Somewhere in Cambridge--its whereabouts a closely guarded secret--there is a Chinese Junk being built. Its builders, Peter Black '42 and David M. Ewing '42, plan to sail it down the Charles when it has been completed.

Neither Black nor Ewing has even been to China, or ever ridden in a Chinese Junk. They really don't know where they got the idea, but Black says that he was talking to Ewing one day about sea-monsters, and sea-monsters somehow lead to Chinese Junks, and then to Chinese Junk in Boston Harbor. "A Chinese Junk in Boston Harbor would be a wonderful sight, you know, commented Black. "Well there is going to be a Chinese Junk in Boston Harbor one of these days, just about Easter time, or perhaps a little after."

It seems that a lack of actual experience with junks is no handicap to building one at Harvard. "There are plenty of people around the University who know all about junks," Black said. "For instance, there is a lad in Lowell House who has been hunting Elephants in India and who has ridden in junks; there are technical movies taken of junks, and there are professors who are experts on the subject."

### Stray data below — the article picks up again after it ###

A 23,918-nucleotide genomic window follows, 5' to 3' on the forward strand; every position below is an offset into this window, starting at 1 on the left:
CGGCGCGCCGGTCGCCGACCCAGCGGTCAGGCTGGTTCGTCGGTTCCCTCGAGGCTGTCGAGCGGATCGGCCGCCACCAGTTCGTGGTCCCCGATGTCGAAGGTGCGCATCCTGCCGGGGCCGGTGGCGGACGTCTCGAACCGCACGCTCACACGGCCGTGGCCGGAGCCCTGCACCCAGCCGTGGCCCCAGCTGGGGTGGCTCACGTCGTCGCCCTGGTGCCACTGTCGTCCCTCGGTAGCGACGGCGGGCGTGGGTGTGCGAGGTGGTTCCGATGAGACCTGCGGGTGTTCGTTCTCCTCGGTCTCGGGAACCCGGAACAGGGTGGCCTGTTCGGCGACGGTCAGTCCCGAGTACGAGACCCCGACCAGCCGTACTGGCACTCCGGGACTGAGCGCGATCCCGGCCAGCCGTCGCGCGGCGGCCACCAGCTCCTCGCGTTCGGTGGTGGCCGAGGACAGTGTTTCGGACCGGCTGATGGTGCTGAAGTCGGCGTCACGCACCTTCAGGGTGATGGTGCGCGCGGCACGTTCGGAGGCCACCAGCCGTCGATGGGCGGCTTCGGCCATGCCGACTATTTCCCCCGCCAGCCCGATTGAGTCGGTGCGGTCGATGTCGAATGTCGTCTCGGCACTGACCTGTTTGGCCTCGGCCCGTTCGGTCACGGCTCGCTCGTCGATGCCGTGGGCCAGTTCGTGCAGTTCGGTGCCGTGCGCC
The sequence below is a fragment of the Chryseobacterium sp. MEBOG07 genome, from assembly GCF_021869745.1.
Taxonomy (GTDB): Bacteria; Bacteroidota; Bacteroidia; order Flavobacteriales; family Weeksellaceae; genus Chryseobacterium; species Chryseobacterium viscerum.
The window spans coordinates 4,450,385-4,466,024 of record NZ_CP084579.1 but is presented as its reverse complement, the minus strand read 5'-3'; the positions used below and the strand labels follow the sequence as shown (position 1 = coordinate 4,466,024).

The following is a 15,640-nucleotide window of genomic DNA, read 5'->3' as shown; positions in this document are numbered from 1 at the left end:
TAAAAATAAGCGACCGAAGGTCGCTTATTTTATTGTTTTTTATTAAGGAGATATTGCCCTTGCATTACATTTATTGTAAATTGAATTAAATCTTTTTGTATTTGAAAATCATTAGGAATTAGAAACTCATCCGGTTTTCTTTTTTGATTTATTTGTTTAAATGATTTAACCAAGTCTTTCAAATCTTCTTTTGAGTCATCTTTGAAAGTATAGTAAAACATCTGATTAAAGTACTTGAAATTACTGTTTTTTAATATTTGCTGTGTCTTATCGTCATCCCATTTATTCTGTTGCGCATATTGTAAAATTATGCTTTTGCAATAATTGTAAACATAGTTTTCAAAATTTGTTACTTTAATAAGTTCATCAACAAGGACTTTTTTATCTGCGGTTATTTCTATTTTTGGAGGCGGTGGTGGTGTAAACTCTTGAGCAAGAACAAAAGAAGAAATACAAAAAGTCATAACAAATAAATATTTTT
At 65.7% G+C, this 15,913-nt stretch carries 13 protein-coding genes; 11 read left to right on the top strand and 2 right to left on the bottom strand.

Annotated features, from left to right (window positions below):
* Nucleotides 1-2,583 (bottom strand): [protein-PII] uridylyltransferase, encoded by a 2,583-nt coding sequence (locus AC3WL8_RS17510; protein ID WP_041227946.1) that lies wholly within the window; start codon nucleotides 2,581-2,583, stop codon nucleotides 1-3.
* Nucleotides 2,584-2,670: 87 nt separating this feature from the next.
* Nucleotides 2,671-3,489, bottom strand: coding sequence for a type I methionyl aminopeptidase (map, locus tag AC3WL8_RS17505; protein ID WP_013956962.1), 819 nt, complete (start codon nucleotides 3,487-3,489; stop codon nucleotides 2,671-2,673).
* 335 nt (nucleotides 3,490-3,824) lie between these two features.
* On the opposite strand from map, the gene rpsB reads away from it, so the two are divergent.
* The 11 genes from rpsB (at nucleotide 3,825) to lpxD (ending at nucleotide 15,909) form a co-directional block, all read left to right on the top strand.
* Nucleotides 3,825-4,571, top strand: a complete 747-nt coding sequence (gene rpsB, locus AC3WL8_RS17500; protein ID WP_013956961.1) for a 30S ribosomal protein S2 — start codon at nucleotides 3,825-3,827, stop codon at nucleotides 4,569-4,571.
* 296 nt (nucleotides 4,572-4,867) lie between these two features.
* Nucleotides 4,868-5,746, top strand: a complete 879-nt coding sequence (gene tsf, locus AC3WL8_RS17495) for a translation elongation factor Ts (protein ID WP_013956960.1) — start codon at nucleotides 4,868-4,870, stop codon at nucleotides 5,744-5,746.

To Mount Cannon

A mast, which will fold back to allow passage under the bridges on the Charles, a long overhanging poop, a small motor hidden away in the stern, and a half-inch brass cannon mounted in the bow, will be features of the junk's gear.

Black and Ewing don't know exactly where they are going when their junk is finished. That will depend upon the sailing qualities of their craft (Chinese Junks weather typhoons, says Black). If the first Chinese Junk ever to be built in Cambridge is not very seaworthy, it will still look pretty on the Charles. If it is a real sailor, maybe they will sail away and startle fishing captains on Brown's Bank.